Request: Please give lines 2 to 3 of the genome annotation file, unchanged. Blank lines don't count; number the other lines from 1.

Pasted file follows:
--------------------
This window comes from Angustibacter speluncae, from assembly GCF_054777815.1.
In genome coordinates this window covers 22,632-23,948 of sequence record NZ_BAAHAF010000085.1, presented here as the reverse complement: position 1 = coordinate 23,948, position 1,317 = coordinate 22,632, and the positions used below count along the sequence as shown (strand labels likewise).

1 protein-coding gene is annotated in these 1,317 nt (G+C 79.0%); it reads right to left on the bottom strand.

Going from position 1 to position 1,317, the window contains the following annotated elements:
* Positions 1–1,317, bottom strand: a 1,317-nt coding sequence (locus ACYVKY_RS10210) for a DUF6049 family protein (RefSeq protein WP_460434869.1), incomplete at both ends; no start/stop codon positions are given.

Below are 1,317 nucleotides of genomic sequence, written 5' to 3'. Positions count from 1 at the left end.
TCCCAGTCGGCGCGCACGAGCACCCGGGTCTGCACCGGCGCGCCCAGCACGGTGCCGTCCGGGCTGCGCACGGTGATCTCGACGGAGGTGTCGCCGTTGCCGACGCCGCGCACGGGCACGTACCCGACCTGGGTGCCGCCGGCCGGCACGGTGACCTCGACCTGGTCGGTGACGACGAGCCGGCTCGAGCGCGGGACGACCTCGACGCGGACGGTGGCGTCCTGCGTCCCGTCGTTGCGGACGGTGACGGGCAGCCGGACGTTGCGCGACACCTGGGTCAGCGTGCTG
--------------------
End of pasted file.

In genome coordinates this window covers 22,632-23,948 of sequence record NZ_BAAHAF010000085.1, presented here as the reverse complement: position 1 = coordinate 23,948, position 1,317 = coordinate 22,632, and the positions used below count along the sequence as shown (strand labels likewise).

1 protein-coding gene is annotated in these 1,317 nt (G+C 79.0%); it reads right to left on the bottom strand.